United States District Court, D. Maryland
DEBORAH K. CHASANOW UNITED STATES DISTRICT JUDGE.
pending and ready for resolution in this civil rights case is
the motion to dismiss filed by Defendant International Union
of Operating Engineers, Local 77 (“Defendant
Union”). (ECF No. 20). The issues have been fully
briefed, and the court now rules, no hearing being deemed
necessary. Local Rule 105.6. For the following reasons, the
motion to dismiss will be granted.
to the amended complaint:
On July 20, 2015, Plaintiff was assigned by [Defendant Union]
to work as an Excavator Operator at SNC Lavalin. Beginning
August 24, 2016, Plaintiff was subjected to race harassment
which took the form of having the words, "N -----
looking up out a hole go back to Africa, " written in a
portable bathroom. Plaintiff reported it to his supervisor
and nothing was done.
Plaintiff began using the office restrooms to avoid the race
harassment, but was told by supervisors that he had to use
the portable bathrooms. Plaintiff reported this
discriminatory conduct to his supervisor Reno Herbert and the
Safety Director Sam Knight. On September 13, 2016, Plaintiff
complained to union representative, Gregory Strohman, about
all white employee meetings being held by union
representatives on site. On September 16, 2016, Plaintiff was
terminated in retaliation for his complaint. The union has
been retaliating against the Plaintiff since his termination
interfering with job opportunities.
(ECF No. 14, at 6).
filed a charge of discrimination against IUOE Local 77 with
the Equal Employment Opportunity Commission on or before June
1, 2017. In the charge, he checked the boxes
for discrimination on basis of race and retaliation and
identified the discrimination as occurring on September 16,
2016. The EEOC issued a right to sue letter on July 28, 2017.
Plaintiff filed his initial complaint on October 30 against
Defendant Union Union and SNC Lavalin Constructors, Inc.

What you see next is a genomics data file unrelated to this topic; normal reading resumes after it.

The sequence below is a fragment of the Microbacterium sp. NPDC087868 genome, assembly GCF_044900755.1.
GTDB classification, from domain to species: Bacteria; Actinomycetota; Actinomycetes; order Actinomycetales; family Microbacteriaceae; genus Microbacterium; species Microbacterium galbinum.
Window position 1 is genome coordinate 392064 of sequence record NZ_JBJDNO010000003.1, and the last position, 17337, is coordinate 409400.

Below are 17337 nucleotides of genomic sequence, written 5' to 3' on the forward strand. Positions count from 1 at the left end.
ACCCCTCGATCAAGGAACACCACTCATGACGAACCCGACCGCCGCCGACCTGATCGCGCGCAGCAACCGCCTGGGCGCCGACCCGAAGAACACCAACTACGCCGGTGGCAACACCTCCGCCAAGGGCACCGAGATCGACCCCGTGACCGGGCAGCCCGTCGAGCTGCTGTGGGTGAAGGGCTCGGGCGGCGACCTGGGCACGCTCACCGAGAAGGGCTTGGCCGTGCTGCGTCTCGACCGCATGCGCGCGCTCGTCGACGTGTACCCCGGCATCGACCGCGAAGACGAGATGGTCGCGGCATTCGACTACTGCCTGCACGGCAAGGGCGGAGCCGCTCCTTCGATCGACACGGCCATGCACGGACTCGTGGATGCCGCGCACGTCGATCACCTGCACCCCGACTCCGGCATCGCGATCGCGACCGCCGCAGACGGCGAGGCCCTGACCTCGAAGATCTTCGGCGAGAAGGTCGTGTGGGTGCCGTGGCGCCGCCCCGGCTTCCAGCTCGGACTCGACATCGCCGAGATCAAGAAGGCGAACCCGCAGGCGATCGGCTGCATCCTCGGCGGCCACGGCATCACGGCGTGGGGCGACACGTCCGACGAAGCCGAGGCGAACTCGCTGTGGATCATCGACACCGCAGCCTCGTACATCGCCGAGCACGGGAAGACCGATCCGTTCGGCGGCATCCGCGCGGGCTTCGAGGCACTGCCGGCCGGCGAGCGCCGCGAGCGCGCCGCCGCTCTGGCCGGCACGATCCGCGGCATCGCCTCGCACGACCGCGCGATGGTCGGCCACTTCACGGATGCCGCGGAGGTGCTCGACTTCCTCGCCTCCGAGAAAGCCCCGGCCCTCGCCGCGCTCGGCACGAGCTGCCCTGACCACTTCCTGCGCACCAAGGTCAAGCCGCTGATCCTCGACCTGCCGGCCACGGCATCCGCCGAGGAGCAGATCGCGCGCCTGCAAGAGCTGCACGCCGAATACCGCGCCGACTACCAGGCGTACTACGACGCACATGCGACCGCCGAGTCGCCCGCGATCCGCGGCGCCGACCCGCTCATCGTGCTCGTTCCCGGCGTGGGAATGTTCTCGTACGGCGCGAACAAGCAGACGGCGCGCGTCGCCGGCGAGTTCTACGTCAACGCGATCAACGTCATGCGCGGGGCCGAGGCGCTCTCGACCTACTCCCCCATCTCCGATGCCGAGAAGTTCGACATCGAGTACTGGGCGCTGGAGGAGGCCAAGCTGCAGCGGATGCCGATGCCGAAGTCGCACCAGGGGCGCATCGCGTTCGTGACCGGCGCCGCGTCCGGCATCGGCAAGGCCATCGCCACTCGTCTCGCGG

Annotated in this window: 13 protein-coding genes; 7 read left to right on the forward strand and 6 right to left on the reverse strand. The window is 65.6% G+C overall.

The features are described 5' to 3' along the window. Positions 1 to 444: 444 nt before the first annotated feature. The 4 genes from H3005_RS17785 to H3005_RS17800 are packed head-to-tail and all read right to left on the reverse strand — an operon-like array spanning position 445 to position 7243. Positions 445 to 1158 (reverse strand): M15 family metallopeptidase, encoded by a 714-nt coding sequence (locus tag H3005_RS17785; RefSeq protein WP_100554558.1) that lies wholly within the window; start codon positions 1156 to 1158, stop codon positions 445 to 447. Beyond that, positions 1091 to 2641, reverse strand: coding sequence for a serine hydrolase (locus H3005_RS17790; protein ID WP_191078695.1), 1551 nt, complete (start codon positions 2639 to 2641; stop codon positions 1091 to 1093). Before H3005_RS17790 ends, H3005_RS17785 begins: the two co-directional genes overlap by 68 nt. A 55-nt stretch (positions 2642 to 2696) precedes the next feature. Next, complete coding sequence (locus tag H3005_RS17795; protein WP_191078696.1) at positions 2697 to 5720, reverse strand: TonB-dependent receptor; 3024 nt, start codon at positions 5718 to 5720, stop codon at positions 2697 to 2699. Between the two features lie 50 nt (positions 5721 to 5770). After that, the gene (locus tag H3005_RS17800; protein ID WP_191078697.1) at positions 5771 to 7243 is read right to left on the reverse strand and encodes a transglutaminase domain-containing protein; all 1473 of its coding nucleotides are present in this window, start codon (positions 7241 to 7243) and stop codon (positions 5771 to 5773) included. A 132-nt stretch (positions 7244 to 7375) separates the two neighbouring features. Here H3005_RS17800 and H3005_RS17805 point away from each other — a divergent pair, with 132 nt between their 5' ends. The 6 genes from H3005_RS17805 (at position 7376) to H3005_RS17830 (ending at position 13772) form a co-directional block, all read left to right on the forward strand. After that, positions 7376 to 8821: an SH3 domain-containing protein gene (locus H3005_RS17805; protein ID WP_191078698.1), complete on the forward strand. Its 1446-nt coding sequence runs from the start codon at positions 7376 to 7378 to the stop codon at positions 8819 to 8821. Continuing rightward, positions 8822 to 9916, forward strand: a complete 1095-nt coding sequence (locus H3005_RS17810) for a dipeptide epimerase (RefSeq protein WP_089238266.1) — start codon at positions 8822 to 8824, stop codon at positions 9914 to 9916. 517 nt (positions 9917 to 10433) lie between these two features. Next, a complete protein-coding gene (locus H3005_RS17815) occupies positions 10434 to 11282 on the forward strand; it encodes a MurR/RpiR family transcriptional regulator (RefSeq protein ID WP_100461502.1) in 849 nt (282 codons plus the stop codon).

Plaintiff's complaint purported to assert claims of
retaliation and termination on the basis of race. (ECF No.
1). Defendant Union moved to dismiss, and instead of
responding, Plaintiff filed an amended complaint purporting
to raise the same claims. (ECF Nos. 9, 14). Defendant Union
moved to dismiss again, Plaintiff responded, and Defendant
Union replied. (ECF Nos. 20, 22, 23).
Standards of Review
purpose of a motion to dismiss under Rule 12(b)(6) is to test
the sufficiency of the complaint. Presley v. City of
Charlottesville, 464 F.3d 480, 483 (4th Cir.
2006). A complaint need only satisfy the standard of Rule
8(a)(2), which requires a “short and plain statement of
the claim showing that the pleader is entitled to
relief.” “Rule 8(a)(2) still requires a
‘showing, ' rather than a blanket assertion, of
entitlement to relief.” Bell Atl. Corp. v.
Twombly, 550 U.S. 544, 555 n.3 (2007). That showing must
consist of more than “a formulaic recitation of the
elements of a cause of action” or “naked
assertion[s] devoid of further factual enhancement.”
Ashcroft v. Iqbal, 556 U.S. 662, 678 (2009)
(citations omitted). At this stage, all well-pleaded
allegations in a complaint must be considered as true,
Albright v. Oliver, 510 U.S. 266, 268 (1994), and
all factual allegations must be construed in the light most
favorable to the plaintiff. See Harrison v. Westinghouse
Savannah River Co., 176 F.3d 776, 783 (4th
Cir. 1999) (citing Mylan Labs., Inc. v. Matkari, 7
F.3d 1130, 1134 (4th Cir. 1993)). In evaluating
the complaint, unsupported legal allegations need not be
accepted. Revene v. Charles Cty. Comm'rs, 882
F.2d 870, 873 (4th Cir. 1989). Legal conclusions
couched as factual allegations are insufficient,
Iqbal, 556 U.S. at 678, as are conclusory factual
allegations devoid of any reference to actual events,
United Black Firefighters v. Hirst, 604 F.2d 844,
847 (4th Cir. 1979); see also Francis v.
Giacomelli, 588 F.3d 186, 192 (4th Cir.
brings his claims pursuant to Title VII of the Civil Rights
Act of 1964 (“Title VII”), 42 U.S.C. §
2000e, et seq. Under Title VII, a plaintiff can
establish his or her case by demonstrating elements which
“enable the fact-finder to conclude, in the absence of
any further explanation, that it is more likely than not the
adverse employment action was the product of
discrimination.” Ennis v. Nat'l Ass'n of
Bus. & Educ. Radio, Inc., 53 F.3d 55, 57-58
(4th Cir. 1995). “[W]hile a plaintiff is not
required to plead facts that constitute a prima
facie case in order to survive a motion to dismiss,
‘factual allegations must be enough to raise a right to
relief above the speculative level.'” Coleman
v. Md. Court of Appeals, 626 F.3d 187, 190
(4th Cir. 2010) (quoting Twombly, 550
U.S. at 555) (internal citations and alterations omitted).
Union also moves to dismiss a portion of the complaint for
lack of jurisdiction. The plaintiff bears the burden of
proving that subject matter jurisdiction properly exists in
the federal court. See Evans v. B.F. Perkins Co.,
166 F.3d 642, 647 (4th Cir. 1999). In a 12(b)(1)
motion, the court “may consider evidence outside the
pleadings” to help determine whether it has
jurisdiction over the case before it. Richmond,
Fredericksburg & Potomac R.R. Co. v. United States,
945 F.2d 765, 768 (4th Cir. 1991); see also
Evans, 166 F.3d at 647. The court should grant the
12(b)(1) motion ...